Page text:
Burry Port, Llanelli

WATER at Burry Port East beach will no longer be sampled by Carmarthenshire County Council, its executive board has agreed.

The decision to scale back the council’s water monitoring programme – a non-statutory function – was made at its meeting on Monday (October 23, 2017).

A report put to members by Robin Staines, head of housing, public protection and provider services, said that sampling only gives a snapshot of water quality at the particular time it is undertaken.

As laboratory testing takes a minimum of 48 hours, test results only relate to the water from days before. And, in the case of Burry Port – an estuary where water quality changes quickly with the tides – the results can often be misleading.

Previous to the decision, water was sampled at both Burry Port East Beach and North Dock in Llanelli, both non-designated beaches but which are known popular bathing spots.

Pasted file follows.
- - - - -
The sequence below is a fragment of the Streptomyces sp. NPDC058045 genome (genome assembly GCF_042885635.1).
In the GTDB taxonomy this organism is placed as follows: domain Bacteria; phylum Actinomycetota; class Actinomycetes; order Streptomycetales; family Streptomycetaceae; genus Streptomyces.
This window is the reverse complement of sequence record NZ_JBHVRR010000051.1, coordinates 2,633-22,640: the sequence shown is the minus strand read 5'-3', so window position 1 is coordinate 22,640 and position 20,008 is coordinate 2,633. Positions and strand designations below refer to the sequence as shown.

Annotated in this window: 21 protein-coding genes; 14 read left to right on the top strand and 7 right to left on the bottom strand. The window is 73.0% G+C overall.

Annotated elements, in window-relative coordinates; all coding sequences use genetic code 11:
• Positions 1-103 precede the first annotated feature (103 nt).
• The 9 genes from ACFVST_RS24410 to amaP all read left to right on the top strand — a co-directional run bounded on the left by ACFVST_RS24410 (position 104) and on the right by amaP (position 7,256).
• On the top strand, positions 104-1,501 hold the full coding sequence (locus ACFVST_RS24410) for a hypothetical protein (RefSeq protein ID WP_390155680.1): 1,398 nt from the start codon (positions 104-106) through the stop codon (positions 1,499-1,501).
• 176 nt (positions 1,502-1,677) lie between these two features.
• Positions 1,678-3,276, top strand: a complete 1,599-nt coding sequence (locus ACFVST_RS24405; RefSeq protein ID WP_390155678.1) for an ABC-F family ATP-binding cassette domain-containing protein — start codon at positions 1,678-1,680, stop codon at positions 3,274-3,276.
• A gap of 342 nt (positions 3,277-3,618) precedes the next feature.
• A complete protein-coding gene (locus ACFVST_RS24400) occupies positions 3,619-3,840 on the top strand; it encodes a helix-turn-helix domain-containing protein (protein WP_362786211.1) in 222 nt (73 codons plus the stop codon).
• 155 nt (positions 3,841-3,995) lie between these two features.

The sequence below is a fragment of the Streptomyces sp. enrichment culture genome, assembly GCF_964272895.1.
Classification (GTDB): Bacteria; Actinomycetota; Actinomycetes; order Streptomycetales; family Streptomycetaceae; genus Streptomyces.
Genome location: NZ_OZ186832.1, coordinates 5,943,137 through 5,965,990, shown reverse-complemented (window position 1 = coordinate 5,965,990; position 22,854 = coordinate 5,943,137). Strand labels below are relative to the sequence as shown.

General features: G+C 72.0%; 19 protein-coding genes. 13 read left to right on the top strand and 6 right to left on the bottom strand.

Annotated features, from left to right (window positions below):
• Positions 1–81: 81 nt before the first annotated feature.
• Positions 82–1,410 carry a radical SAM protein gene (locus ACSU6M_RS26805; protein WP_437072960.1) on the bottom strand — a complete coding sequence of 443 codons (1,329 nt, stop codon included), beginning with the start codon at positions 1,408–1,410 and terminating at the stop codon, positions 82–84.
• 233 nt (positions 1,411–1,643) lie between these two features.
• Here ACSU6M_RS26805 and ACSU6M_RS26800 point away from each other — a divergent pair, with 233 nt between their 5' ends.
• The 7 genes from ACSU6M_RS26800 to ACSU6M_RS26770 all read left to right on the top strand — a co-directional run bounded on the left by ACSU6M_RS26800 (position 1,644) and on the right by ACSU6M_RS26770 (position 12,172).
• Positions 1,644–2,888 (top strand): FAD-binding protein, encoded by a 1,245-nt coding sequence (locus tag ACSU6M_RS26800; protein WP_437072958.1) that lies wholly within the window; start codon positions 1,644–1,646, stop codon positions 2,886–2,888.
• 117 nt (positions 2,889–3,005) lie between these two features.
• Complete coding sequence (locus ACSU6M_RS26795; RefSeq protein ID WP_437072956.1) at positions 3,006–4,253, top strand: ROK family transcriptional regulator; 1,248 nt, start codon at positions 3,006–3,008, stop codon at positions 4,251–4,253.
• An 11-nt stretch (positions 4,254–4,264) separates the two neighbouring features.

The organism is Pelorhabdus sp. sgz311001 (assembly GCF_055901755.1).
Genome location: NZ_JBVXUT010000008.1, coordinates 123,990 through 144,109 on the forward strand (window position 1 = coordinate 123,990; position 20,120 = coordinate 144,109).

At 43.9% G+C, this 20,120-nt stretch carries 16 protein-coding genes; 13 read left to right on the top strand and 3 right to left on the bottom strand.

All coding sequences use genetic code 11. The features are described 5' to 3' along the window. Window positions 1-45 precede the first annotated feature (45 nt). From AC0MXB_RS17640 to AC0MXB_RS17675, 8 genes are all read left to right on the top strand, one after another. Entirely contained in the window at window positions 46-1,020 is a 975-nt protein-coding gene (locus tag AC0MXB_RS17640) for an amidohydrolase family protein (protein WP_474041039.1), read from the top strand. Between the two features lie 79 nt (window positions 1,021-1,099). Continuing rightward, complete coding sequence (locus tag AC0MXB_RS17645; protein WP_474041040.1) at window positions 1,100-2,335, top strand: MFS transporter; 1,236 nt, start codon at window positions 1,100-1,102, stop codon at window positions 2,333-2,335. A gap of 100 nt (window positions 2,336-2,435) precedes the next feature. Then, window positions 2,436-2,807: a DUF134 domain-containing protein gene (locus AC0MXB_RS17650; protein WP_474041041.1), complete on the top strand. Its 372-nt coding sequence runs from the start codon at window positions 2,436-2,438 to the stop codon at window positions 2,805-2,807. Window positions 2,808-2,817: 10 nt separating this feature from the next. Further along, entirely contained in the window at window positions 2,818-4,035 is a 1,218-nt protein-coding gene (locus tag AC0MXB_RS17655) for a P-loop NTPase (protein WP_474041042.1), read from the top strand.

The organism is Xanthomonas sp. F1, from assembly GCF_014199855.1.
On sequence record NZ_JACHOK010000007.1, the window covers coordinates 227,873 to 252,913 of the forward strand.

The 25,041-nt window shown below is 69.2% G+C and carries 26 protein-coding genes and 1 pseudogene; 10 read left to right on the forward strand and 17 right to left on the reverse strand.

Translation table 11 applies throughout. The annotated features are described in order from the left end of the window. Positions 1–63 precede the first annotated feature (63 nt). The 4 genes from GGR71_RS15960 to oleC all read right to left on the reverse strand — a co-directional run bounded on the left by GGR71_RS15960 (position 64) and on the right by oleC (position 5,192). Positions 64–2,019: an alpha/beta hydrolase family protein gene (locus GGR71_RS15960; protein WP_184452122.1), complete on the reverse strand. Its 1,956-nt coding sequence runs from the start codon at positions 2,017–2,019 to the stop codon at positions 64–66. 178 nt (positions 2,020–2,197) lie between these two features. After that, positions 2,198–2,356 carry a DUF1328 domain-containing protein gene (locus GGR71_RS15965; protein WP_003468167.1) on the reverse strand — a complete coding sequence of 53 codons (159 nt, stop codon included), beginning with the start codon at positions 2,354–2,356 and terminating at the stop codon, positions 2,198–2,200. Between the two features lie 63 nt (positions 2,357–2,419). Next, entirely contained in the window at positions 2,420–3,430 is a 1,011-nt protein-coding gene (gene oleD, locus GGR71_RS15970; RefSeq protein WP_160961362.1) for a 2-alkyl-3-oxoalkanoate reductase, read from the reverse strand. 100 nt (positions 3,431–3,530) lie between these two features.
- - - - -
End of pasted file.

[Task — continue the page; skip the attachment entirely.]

North Dock will continue to be sampled due to its regular use for sport and leisure, and because it is not affected by tidal flows.

Carmarthenshire’s designated bathing beaches – Pendine and Pembrey – are unaffected by the decision as they are monitored weekly from May through September by Natural Resources Wales.

Other non-designated beaches around the county are not sampled as they are off-limits to swimmers due to known water quality issues, strong currents, sandbanks and mud flats.

Executive board members agreed that signage at beaches around the county should be reviewed with swimmers signposted to designated bathing beaches.

To watch the full debate and access the agenda documents about this discussion at Executive Board, visit the council and democracy section of the council’s website –www.carmarthenshire.gov.wales

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